Most students from both cohorts strongly agreed or agreed with all of the survey items (Table 1 and Table 2). With the class of 2016, the item with the highest agreement rating (strongly agree or agree) was “I feel better prepared to communicate with family members” (357 of 371 [96.2%]). The class of 2017 had the highest agreement with the item “I was challenged in my thinking and decision-making skills” (358 of 369 [97.3%]). Agreement scores for both classes were lowest for the item pertaining to collecting appropriate data during the patient family interview, with 287 of 371 [77.4%] from the class of 2016 and 260 of 372 [72.9%] from the class of 2017 indicating strongly agree or agree. 
Table 2.
Responses of Second-Year Osteopathic Medical Students, Class of 2017, After Simulated Clinical Experiencesa
Survey Item Strongly Agree Agree Neutral Disagree Strongly Disagree Total Responses
I communicated professionally among the health care team members. 178 (47.8) 157 (42.2) 24 (6.6) 6 (1.6) 7 (1.9) 372
I communicated therapeutically with family members in crisis. 100 (26.9) 196 (52.7) 51 (13.7) 17 (4.6) 7 (1.9) 372
I collected appropriate data during a client/family interview including data which reflect the specific needs of the client. 79 (21.2) 181 (48.6) 68 (18.3) 36 (9.7) 8 (2.2) 372
I used my knowledge of the legal/ethical dimensions for communicating patient care information. 114 (30.6) 178 (47.8) 54 (14.5) 20 (5.4) 6 (1.6) 372
I feel better prepared to care for real patients. 200 (53.8) 132 (35.5) 28 (7.5) 6 (1.6) 6 (1.6) 372
I was challenged in my thinking and decision-making skills. 267 (72.6) 91 (24.7) 2 (0.5) 2 (0.5) 7 (1.9) 369
I feel better prepared to communicate with family members. 210 (56.6) 140 (37.6) 13 (3.5) 2 (0.5) 7 (1.9) 372
I feel better prepared to work collaboratively with members of the health care team. 206 (55.4) 147 (39.5) 12 (3.2) 1 (0.3) 6 (1.6) 372
I would recommend this experience to my classmates. 272 (73.1) 84 (22.6) 5 (1.3) 3 (0.8) 8 (2.2) 372
I would like to have more experiences like the ones offered in this course. 271 (73.0) 76 (20.4) 12 (3.2) 4 (1.1) 8 (2.2) 371

a Data are given as No. (%) of responses.

Table 2.
Responses of Second-Year Osteopathic Medical Students, Class of 2017, After Simulated Clinical Experiencesa
Survey Item Strongly Agree Agree Neutral Disagree Strongly Disagree Total Responses
I communicated professionally among the health care team members. 178 (47.8) 157 (42.2) 24 (6.6) 6 (1.6) 7 (1.9) 372
I communicated therapeutically with family members in crisis. 100 (26.9) 196 (52.7) 51 (13.7) 17 (4.6) 7 (1.9) 372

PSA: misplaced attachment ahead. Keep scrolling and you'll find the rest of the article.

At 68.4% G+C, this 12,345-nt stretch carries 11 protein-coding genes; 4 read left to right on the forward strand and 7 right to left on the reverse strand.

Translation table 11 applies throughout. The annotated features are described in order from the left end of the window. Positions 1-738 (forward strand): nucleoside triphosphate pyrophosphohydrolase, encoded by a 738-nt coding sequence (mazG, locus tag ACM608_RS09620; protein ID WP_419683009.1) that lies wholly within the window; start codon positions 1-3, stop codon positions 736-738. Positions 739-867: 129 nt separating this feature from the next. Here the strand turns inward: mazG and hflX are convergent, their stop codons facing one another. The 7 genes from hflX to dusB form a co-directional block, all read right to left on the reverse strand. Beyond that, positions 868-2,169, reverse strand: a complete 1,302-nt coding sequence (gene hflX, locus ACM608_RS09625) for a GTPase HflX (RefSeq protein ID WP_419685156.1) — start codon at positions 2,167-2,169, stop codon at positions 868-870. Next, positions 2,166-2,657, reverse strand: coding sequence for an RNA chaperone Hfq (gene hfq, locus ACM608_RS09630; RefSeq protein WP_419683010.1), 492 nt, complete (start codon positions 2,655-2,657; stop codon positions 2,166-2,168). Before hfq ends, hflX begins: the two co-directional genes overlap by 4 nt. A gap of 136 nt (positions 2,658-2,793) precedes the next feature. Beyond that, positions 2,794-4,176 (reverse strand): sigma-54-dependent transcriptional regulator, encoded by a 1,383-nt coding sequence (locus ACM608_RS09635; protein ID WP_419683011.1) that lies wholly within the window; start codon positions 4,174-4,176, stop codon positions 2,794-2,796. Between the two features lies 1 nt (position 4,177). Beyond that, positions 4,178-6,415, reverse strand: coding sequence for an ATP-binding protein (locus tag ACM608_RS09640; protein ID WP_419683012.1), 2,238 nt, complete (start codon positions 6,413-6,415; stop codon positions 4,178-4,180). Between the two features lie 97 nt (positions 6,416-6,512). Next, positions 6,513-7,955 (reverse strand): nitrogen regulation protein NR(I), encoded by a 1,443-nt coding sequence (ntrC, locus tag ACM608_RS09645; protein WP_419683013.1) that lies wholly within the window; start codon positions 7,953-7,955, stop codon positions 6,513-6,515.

I collected appropriate data during a client/family interview including data which reflect the specific needs of the client. 79 (21.2) 181 (48.6) 68 (18.3) 36 (9.7) 8 (2.2) 372
I used my knowledge of the legal/ethical dimensions for communicating patient care information. 114 (30.6) 178 (47.8) 54 (14.5) 20 (5.4) 6 (1.6) 372
I feel better prepared to care for real patients. 200 (53.8) 132 (35.5) 28 (7.5) 6 (1.6) 6 (1.6) 372
I was challenged in my thinking and decision-making skills. 267 (72.6) 91 (24.7) 2 (0.5) 2 (0.5) 7 (1.9) 369
I feel better prepared to communicate with family members. 210 (56.6) 140 (37.6) 13 (3.5) 2 (0.5) 7 (1.9) 372
I feel better prepared to work collaboratively with members of the health care team. 206 (55.4) 147 (39.5) 12 (3.2) 1 (0.3) 6 (1.6) 372
I would recommend this experience to my classmates. 272 (73.1) 84 (22.6) 5 (1.3) 3 (0.8) 8 (2.2) 372
I would like to have more experiences like the ones offered in this course. 271 (73.0) 76 (20.4) 12 (3.2) 4 (1.1) 8 (2.2) 371

a Data are given as No. (%) of responses.

×
The null hypothesis was “the distribution of frequency is the same across categories of year.” There were statistically significant differences between the 2 groups of medical students in their responses to 2 items. For the item “I collected appropriate data during a client/family interview including data which reflect the specific needs of the client,” the Mann Whitney U test indicated that the ranked distribution of scores was significantly greater for the class of 2017 than for the class of 2016 (mean rank, 389.3 vs 354.64, respectively; U=75,445.50; P=.017). The item “I feel better prepared to communicate with family members” also indicated that the ranked distribution of scores was significantly greater for the class of 2017 than for the class of 2016 (mean rank, 390.61 vs 353.34, respectively; U=75,928.50; P=.006). The null hypothesis was rejected in both instances. 
Using the core competencies developed by the Interprofessional Education Collaborative (IPEC) as a guideline, themes were extracted from the survey responses and categorized by contribution to the study outcome (Figure). Two of the authors (A.M.C. and M.A.H.) looked for themes independently and scored them accordingly. 
Figure.
Common interprofessional education themes expressed by osteopathic medical students working with nursing students categorized by the core competencies of the Interprofessional Education Collaborative.2,3
Figure.